George Catlin papers, 1821-1946. Archives of American Art, Smithsonian Institution.
Detailed Description and Container Inventory
(Boxes 1, 6; Reel 5824; 12 folders)
Letters to and from Catlin, including two written while traveling in the west in the 1830s. Also found are family letters and several letters of support from Henry Clay, John Adams Dix, Ralph Randolph Gurley, James Hall, William Henry Seward, Thomas Sully (illustrated), and Baron Friederich von Humbolt, among others. Most wish Catlin well and offer support in his endeavors to promote and sell his collection. Folder headings include all oversize material.
|5824||17-29||Correspondence, 1821, 1824|
|5824||97-129||Correspondence, circa 1840s|
|5824||180-187||Correspondence, 1870, 1874|
|unfilmed||Transcripts of Correspondence Concerning Catlin, undated|
Writings, 1825-circa 1872
(Boxes 1, 6; Reel 5824; 9 folders)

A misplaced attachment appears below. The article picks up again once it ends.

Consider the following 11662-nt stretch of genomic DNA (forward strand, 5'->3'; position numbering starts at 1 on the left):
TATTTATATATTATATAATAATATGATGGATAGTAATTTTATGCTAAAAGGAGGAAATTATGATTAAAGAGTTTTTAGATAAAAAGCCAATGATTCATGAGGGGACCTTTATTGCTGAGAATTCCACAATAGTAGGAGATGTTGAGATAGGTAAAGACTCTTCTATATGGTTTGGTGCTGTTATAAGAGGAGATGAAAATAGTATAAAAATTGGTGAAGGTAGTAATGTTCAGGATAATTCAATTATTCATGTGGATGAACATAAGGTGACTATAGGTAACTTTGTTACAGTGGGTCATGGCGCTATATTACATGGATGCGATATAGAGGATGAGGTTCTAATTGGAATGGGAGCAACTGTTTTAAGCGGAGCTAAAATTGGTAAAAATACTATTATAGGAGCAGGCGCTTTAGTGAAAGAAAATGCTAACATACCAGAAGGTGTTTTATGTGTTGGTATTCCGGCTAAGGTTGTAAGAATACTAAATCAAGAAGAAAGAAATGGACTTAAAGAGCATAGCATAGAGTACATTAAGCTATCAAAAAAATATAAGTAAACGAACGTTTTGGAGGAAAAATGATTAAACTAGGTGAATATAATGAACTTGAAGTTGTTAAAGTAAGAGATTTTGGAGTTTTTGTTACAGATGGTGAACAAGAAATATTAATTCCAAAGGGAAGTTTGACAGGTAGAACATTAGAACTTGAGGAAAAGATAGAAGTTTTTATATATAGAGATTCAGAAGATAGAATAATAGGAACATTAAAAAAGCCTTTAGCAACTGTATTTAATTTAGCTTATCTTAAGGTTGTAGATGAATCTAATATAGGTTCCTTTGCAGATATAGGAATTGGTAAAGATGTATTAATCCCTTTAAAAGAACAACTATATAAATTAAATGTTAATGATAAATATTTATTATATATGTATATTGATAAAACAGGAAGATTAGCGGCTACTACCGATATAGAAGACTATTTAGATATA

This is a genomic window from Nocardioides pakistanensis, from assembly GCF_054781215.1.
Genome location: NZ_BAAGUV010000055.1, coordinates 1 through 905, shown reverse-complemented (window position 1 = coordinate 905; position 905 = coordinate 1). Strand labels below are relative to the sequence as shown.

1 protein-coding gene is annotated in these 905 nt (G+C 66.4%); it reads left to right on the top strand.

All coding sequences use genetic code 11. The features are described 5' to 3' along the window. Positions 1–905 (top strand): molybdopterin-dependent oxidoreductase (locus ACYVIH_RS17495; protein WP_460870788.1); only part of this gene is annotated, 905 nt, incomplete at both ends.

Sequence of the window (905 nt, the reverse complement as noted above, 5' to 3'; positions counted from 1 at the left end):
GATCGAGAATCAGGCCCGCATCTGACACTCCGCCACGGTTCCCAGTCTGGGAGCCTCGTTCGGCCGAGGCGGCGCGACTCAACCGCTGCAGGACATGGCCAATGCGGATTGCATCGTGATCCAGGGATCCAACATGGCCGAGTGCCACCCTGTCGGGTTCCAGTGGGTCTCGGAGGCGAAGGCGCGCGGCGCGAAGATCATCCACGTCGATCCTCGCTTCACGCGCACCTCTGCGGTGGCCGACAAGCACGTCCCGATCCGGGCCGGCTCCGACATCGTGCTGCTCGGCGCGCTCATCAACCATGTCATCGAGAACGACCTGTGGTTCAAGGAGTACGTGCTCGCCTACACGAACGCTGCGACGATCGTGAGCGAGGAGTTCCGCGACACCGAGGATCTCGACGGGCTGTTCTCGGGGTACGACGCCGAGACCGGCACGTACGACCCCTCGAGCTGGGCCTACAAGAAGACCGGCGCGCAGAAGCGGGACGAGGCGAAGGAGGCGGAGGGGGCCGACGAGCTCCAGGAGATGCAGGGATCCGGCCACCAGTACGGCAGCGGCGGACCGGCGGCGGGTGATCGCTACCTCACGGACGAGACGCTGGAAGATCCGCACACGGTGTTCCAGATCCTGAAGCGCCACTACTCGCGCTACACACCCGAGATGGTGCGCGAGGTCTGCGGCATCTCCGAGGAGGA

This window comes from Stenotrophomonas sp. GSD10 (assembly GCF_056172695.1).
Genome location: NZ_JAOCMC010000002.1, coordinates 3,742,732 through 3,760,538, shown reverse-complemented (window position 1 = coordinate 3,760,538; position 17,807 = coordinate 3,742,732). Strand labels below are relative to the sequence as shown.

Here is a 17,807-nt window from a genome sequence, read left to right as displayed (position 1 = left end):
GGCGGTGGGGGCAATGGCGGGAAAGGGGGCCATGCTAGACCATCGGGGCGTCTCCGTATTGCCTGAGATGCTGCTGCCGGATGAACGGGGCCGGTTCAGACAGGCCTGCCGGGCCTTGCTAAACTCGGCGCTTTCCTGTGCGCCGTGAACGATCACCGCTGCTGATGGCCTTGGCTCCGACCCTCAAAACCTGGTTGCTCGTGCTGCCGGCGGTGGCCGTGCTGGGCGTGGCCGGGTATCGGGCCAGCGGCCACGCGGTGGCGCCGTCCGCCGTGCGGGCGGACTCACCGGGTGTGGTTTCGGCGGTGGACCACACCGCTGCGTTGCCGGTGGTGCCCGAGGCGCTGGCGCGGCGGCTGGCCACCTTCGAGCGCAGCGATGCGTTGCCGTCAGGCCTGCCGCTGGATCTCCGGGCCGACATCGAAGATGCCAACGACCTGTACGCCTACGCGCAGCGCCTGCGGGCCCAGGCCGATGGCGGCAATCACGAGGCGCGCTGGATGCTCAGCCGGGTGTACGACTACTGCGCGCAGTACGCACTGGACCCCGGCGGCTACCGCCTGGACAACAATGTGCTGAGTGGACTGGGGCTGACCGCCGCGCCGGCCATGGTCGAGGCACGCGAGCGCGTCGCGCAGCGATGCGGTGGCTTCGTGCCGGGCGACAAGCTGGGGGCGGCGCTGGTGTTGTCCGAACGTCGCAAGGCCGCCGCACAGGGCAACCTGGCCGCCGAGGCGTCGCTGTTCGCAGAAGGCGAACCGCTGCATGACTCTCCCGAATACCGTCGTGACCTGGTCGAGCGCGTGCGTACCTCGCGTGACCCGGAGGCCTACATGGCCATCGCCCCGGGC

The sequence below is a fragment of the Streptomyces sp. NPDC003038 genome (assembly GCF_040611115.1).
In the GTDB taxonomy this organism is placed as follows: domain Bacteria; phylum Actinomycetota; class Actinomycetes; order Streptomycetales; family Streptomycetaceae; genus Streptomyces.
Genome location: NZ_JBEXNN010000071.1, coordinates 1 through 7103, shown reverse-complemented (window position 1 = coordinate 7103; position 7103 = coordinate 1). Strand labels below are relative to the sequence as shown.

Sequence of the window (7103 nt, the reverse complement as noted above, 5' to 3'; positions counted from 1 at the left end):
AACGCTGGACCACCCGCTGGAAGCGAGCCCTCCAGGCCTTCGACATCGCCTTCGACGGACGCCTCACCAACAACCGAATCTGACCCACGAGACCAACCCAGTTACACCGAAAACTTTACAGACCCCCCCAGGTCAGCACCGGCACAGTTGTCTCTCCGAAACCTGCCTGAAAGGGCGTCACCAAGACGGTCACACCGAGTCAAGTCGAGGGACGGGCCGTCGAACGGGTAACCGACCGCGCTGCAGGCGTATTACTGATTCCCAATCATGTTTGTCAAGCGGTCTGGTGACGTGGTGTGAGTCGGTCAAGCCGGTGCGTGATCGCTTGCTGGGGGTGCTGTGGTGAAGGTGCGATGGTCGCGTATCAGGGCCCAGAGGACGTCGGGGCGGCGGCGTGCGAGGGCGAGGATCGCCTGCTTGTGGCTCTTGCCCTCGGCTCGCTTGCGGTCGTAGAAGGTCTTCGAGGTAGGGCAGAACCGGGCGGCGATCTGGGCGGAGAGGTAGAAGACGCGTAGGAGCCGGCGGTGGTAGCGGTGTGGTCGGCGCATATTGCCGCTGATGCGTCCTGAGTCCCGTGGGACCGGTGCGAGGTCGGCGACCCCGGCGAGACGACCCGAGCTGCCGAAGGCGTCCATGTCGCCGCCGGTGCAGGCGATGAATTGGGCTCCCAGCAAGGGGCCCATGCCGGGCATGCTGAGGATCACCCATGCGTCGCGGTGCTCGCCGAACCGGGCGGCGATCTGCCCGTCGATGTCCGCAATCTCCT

This series includes several handwritten notebooks by Catlin, as well as printed memorials and petitions written by Catlin. Also found is a handwritten French translation of Catlin's 1845 exhibition catalog and a partial handwritten manuscript "Travels in Europe." The subscription notebook was originally created circa 1825 to record subscription sales for a printed version of a portrait of the Hon. Tapping Reeve, a Connecticut judge painted by Catlin. The printing was never actually undertaken, however, and the book was later used in 1841 as a memo book during Catlin's stay in London. Of particular interest are the Notebooks numbered 6 and 7. Both contain notes about Catlin's paintings and exhibitions, as well as cultural information about the Indian tribes, such as name translations. One notebook describes a Mandan battle in gruesome detail.